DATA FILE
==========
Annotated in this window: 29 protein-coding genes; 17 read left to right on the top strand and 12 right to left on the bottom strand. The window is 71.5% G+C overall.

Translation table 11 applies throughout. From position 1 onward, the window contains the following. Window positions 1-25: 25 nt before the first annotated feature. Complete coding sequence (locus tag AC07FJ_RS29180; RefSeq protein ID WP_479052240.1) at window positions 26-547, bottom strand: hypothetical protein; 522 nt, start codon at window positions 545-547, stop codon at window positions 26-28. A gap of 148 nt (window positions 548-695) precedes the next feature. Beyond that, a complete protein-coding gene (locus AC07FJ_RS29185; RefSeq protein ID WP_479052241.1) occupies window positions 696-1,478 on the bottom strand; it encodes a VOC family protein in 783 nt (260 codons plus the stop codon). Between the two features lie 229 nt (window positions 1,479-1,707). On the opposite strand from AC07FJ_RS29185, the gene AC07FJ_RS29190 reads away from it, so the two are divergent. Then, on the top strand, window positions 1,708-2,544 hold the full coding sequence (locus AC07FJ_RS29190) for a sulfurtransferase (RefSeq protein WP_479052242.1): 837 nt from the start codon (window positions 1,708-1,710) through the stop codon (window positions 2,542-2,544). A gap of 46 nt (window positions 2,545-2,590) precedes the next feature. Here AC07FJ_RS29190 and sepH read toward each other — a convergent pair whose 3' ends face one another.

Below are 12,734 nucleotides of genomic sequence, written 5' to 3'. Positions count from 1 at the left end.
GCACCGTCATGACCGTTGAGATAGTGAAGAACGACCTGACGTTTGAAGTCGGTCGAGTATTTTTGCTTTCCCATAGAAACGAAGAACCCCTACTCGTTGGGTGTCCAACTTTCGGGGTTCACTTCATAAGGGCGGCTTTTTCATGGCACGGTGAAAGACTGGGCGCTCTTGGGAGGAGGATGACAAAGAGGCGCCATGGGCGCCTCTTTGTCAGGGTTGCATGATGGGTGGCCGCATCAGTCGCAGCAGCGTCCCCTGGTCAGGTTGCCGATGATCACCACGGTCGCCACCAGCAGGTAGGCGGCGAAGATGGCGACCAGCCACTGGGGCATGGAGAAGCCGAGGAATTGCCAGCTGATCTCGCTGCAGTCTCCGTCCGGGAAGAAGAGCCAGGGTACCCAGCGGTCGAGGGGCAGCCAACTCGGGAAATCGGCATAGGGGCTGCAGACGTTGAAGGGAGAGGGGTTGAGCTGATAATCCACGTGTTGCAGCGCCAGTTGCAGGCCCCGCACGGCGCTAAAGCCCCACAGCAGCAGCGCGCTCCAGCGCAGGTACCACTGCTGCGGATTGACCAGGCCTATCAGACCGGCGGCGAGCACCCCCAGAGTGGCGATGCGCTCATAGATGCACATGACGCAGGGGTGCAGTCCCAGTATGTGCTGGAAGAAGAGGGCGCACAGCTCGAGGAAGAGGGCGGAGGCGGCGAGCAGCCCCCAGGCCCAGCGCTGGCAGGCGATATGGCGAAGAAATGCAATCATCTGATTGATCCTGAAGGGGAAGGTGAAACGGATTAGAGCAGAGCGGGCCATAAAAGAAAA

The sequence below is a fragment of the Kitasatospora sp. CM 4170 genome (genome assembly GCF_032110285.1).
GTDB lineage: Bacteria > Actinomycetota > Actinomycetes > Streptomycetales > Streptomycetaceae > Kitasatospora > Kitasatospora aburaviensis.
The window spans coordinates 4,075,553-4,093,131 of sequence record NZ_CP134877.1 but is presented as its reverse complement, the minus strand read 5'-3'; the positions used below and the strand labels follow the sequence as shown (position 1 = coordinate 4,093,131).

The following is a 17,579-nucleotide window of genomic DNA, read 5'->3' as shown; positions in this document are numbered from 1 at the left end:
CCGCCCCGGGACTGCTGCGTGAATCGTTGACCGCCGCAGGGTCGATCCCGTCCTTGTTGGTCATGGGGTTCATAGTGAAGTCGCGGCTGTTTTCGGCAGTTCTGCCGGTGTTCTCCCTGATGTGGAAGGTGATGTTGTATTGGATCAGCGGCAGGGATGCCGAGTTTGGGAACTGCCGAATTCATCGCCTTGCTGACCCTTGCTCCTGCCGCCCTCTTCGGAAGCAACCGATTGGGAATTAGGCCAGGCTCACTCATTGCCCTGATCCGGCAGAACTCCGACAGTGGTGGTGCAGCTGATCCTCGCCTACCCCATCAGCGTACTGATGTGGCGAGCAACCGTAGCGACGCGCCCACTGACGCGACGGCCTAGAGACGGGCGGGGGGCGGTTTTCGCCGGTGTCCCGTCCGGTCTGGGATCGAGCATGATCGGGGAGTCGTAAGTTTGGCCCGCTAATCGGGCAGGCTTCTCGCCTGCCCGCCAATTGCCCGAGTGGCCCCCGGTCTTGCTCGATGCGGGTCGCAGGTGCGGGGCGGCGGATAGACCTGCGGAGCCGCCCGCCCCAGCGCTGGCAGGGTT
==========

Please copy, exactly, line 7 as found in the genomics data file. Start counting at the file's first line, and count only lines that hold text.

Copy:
The window spans coordinates 4,075,553-4,093,131 of sequence record NZ_CP134877.1 but is presented as its reverse complement, the minus strand read 5'-3'; the positions used below and the strand labels follow the sequence as shown (position 1 = coordinate 4,093,131).